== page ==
Bob Osher, Miramax’s chief operating officer and general counsel, is leaving his role at the studio after helping to secure a deal with ViacomCBS and Paramount that closed back in April.
Osher’s departure from Miramax following the closure of the deal was planned in advance, and he helped see through the deal in which ViacomCBS acquired a 49% ownership stake in Miramax, as well as a long-term agreement for Miramax’s film library.
The deal also included an exclusive, long-term first-look agreement allowing Paramount Pictures to develop, produce, finance and distribute new film and television projects based on Miramax’s IP.
“We are grateful for the integral role Bob has played in advancing the company’s commitment to great storytelling and innovative television and film projects. Bob helped lay the groundwork and played a key role in achieving the completion of our strategic partnership with ViacomCBS/Paramount, which will create unique new opportunities for collaborations and new value from our extensive library of award-winning film and television content,” Miramax CEO, Bill Block said in a statement. “We appreciated Bob staying through the completion of the transition process and for everything else he has achieved during his time at Miramax and wish the best in his future endeavors.”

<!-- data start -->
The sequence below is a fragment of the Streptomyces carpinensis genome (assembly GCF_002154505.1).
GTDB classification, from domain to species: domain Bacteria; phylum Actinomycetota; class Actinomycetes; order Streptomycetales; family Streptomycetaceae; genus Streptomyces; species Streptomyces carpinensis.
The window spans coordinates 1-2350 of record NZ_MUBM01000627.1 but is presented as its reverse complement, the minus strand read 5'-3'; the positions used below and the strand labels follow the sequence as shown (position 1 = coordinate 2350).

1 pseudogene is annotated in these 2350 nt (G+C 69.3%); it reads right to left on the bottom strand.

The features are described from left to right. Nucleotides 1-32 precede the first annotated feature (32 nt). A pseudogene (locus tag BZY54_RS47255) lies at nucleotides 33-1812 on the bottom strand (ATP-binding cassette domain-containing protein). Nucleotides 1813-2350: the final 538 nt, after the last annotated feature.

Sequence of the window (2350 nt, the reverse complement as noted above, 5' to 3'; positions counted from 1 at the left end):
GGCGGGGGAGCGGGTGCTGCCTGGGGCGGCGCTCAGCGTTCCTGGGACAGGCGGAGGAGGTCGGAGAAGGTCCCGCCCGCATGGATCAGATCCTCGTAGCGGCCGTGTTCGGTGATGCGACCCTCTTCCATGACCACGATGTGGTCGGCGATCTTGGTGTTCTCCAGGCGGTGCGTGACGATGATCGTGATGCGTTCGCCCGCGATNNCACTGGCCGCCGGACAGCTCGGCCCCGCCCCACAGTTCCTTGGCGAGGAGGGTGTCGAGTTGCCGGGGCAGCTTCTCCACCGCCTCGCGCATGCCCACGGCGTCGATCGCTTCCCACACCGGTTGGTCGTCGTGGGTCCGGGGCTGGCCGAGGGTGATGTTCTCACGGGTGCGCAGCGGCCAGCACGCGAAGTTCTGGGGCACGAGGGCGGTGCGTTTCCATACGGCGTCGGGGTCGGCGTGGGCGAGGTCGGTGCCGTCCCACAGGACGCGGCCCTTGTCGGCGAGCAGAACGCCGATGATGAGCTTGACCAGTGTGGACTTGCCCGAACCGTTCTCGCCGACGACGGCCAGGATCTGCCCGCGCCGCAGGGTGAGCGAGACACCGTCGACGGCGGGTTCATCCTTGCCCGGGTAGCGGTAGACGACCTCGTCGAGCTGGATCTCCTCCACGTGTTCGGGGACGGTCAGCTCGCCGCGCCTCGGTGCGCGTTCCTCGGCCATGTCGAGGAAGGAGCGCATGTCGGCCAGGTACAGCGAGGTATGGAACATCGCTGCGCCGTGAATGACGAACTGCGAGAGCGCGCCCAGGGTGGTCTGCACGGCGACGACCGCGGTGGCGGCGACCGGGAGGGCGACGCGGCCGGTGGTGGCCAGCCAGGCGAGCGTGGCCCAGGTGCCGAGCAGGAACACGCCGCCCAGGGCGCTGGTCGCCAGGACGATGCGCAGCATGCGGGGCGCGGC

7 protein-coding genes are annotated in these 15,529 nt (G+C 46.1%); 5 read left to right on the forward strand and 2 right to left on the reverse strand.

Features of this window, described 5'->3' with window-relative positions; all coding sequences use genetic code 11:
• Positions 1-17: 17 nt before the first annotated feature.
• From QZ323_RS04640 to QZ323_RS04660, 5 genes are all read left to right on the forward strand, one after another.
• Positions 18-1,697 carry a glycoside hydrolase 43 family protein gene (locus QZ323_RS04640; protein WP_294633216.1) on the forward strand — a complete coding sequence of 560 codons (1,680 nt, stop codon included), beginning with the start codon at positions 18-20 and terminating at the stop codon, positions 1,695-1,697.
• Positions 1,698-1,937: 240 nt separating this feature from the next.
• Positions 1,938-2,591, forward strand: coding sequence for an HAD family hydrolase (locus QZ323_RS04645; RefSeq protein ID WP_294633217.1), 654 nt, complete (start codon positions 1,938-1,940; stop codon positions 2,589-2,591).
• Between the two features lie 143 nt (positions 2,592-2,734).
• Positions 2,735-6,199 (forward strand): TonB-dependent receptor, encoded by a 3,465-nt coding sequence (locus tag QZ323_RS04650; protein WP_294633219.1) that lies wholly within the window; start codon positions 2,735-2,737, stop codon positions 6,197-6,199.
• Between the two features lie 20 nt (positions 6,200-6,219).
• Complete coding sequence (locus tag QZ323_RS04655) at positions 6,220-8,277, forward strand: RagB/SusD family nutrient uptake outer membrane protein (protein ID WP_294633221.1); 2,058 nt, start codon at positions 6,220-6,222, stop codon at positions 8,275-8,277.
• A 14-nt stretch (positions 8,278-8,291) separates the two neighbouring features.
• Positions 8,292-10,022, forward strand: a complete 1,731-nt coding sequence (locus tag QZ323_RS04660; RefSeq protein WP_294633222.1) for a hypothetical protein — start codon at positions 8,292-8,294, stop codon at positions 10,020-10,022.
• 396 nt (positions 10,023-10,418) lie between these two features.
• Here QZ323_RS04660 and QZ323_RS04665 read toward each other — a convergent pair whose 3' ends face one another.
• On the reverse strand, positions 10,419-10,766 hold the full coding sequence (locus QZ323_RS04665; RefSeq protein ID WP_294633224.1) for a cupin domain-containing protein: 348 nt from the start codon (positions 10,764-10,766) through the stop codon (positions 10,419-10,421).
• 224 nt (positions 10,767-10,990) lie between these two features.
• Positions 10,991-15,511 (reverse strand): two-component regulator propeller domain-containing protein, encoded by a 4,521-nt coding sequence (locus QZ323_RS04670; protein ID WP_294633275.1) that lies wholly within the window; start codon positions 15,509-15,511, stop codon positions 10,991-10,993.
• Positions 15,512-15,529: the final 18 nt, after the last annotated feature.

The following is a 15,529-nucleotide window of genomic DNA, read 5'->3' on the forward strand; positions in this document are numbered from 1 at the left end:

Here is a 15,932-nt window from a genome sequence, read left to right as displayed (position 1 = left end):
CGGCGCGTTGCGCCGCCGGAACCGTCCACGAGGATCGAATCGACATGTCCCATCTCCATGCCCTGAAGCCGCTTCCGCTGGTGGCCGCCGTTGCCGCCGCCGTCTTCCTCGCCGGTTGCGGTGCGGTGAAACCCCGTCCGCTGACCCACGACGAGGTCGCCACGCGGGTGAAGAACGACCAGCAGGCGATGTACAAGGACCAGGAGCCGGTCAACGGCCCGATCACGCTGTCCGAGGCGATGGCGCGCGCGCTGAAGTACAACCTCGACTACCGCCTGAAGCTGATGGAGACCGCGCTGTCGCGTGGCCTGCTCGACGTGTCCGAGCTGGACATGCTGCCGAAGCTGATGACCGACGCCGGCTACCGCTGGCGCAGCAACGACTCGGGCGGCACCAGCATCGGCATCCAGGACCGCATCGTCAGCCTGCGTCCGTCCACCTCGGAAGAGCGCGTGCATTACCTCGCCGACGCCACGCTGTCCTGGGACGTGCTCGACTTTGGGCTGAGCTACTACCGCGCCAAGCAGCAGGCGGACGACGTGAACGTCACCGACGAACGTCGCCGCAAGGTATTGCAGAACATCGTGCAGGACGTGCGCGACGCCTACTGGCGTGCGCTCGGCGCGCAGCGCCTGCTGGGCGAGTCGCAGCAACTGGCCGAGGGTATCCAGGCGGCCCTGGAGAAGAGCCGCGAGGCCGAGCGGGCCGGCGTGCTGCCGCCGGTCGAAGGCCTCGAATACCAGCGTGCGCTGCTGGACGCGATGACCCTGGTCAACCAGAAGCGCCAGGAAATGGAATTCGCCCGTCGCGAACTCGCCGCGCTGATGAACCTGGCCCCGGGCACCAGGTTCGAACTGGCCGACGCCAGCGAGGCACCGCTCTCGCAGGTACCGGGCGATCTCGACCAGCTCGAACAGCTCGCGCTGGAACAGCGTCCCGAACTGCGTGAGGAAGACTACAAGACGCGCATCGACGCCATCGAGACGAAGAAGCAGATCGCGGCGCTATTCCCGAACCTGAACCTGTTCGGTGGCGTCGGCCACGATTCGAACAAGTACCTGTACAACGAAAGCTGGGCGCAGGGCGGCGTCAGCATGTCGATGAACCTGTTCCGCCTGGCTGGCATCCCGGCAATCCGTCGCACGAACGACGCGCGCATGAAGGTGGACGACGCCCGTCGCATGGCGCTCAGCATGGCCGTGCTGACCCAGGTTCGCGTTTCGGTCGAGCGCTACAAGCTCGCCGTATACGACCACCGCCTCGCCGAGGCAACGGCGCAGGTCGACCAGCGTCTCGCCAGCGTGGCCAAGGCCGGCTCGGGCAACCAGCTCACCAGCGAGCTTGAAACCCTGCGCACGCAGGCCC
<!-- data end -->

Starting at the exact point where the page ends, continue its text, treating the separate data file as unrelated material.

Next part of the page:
“I couldn’t be more thankful for the time I’ve spent at Miramax. It was an honor contributing to the efforts made behind our partnership with ViacomCBS/Paramount, integrating top-of-the-line resources and talent, which will ultimately define this new chapter of Miramax and the many successes to come,” Osher said in a statement.
Osher joined Miramax in 2018 after exiting as COO of Sony Pictures Digital Productions and then president of Sony digital productions. Before that, he had a previous stint as co-president of production at the old Miramax running TV, legal, business affairs and production facilities at the company.
Miramax’s film library includes more than 700 titles, 278 Academy Award nominations and 68 Oscars. The studio holds four Best Picture awards: for “Chicago,” “Shakespeare In Love,” “The English Patient” and “No Country for Old Men.”
Founded by Bob Weinstein and Harvey Weinstein in 1979, Miramax was sold to Disney in 1993 with the Weinstein brothers remaining in charge until 2005. They left to form The Weinstein Company, which collapsed in 2018 after more than 100 women accused Harvey Weinstein of sexual assault and misconduct. The company became an indie film powerhouse in the 1990s and 2000s, producing many of the defining films of the era.